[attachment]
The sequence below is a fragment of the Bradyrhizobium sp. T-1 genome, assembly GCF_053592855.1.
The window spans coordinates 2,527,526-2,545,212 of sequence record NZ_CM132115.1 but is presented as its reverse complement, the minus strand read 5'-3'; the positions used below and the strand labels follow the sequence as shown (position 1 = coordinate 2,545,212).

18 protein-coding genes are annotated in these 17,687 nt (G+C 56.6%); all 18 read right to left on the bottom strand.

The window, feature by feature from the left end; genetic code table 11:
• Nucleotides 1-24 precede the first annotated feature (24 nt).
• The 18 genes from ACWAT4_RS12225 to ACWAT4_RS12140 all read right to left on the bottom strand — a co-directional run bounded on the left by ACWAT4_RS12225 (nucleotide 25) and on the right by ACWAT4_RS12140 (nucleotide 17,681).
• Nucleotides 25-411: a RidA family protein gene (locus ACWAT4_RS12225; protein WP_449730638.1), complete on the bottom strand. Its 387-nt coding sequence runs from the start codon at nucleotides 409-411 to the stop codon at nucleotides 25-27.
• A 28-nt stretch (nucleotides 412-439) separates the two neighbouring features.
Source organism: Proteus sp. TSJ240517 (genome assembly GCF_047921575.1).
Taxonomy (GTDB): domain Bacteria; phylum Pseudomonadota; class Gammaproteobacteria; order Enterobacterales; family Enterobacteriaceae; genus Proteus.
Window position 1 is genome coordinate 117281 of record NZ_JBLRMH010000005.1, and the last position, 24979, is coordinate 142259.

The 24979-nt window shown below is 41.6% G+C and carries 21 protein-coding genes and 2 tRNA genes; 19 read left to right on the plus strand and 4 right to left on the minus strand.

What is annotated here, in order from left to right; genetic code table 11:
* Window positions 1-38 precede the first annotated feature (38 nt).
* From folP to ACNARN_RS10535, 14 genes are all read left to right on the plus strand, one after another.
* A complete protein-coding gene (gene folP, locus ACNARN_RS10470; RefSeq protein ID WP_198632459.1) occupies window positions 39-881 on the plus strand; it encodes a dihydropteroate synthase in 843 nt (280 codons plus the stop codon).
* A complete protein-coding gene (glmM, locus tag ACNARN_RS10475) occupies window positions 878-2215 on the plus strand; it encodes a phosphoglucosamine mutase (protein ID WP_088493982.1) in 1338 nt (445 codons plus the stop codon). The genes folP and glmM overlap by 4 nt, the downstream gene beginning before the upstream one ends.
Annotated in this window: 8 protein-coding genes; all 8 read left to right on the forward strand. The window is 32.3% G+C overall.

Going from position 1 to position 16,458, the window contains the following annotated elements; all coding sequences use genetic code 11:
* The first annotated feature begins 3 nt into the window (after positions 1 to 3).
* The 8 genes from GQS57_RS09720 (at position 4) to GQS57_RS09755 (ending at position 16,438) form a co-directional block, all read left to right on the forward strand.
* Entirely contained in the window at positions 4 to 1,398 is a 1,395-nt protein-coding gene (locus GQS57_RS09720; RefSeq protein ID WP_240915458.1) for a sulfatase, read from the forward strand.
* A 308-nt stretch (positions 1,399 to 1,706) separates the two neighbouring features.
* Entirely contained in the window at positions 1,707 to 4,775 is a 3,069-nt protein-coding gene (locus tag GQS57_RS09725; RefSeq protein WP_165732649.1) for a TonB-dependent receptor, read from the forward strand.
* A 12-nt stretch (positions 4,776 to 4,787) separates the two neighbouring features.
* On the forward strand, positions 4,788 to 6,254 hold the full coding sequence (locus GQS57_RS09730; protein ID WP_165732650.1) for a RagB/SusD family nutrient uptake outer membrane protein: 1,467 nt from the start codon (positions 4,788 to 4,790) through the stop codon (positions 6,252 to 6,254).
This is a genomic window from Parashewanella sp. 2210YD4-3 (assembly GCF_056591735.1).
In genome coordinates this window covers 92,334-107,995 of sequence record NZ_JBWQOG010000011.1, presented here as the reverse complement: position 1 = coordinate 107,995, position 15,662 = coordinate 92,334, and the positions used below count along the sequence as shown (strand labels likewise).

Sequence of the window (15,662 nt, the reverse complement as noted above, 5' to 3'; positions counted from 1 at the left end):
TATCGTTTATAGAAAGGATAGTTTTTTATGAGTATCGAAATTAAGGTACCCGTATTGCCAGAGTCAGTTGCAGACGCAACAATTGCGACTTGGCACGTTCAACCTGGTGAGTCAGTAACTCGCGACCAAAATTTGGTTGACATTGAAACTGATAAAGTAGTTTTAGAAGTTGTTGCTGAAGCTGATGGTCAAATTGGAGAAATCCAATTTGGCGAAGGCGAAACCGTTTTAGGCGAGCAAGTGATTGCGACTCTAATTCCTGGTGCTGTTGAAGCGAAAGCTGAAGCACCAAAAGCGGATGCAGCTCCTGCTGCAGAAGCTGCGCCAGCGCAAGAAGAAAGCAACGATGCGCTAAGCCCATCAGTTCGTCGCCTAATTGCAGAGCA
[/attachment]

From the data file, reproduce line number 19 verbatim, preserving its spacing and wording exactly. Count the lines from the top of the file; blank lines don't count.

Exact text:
Going from position 1 to position 16,458, the window contains the following annotated elements; all coding sequences use genetic code 11: